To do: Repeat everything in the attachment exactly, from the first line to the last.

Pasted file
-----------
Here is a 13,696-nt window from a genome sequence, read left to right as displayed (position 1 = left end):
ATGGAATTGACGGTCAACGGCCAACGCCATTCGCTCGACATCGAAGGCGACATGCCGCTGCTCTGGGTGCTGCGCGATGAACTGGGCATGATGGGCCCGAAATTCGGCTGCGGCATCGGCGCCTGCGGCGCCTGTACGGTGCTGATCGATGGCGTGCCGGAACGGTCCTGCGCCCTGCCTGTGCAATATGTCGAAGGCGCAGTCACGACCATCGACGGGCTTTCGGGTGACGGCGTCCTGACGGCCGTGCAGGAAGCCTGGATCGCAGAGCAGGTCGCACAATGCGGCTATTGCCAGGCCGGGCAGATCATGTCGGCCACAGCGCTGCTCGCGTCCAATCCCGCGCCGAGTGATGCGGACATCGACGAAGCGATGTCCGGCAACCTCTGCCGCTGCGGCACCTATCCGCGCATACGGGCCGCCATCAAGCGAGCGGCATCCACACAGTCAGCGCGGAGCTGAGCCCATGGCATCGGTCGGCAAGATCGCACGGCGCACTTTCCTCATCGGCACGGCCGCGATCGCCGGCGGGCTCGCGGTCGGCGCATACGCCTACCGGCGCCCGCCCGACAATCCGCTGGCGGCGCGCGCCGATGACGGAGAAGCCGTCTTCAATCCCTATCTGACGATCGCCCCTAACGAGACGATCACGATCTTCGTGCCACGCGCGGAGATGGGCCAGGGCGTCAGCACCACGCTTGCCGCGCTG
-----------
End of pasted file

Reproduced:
Here is a 13,696-nt window from a genome sequence, read left to right as displayed (position 1 = left end):
ATGGAATTGACGGTCAACGGCCAACGCCATTCGCTCGACATCGAAGGCGACATGCCGCTGCTCTGGGTGCTGCGCGATGAACTGGGCATGATGGGCCCGAAATTCGGCTGCGGCATCGGCGCCTGCGGCGCCTGTACGGTGCTGATCGATGGCGTGCCGGAACGGTCCTGCGCCCTGCCTGTGCAATATGTCGAAGGCGCAGTCACGACCATCGACGGGCTTTCGGGTGACGGCGTCCTGACGGCCGTGCAGGAAGCCTGGATCGCAGAGCAGGTCGCACAATGCGGCTATTGCCAGGCCGGGCAGATCATGTCGGCCACAGCGCTGCTCGCGTCCAATCCCGCGCCGAGTGATGCGGACATCGACGAAGCGATGTCCGGCAACCTCTGCCGCTGCGGCACCTATCCGCGCATACGGGCCGCCATCAAGCGAGCGGCATCCACACAGTCAGCGCGGAGCTGAGCCCATGGCATCGGTCGGCAAGATCGCACGGCGCACTTTCCTCATCGGCACGGCCGCGATCGCCGGCGGGCTCGCGGTCGGCGCATACGCCTACCGGCGCCCGCCCGACAATCCGCTGGCGGCGCGCGCCGATGACGGAGAAGCCGTCTTCAATCCCTATCTGACGATCGCCCCTAACGAGACGATCACGATCTTCGTGCCACGCGCGGAGATGGGCCAGGGCGTCAGCACCACGCTTGCCGCGCTG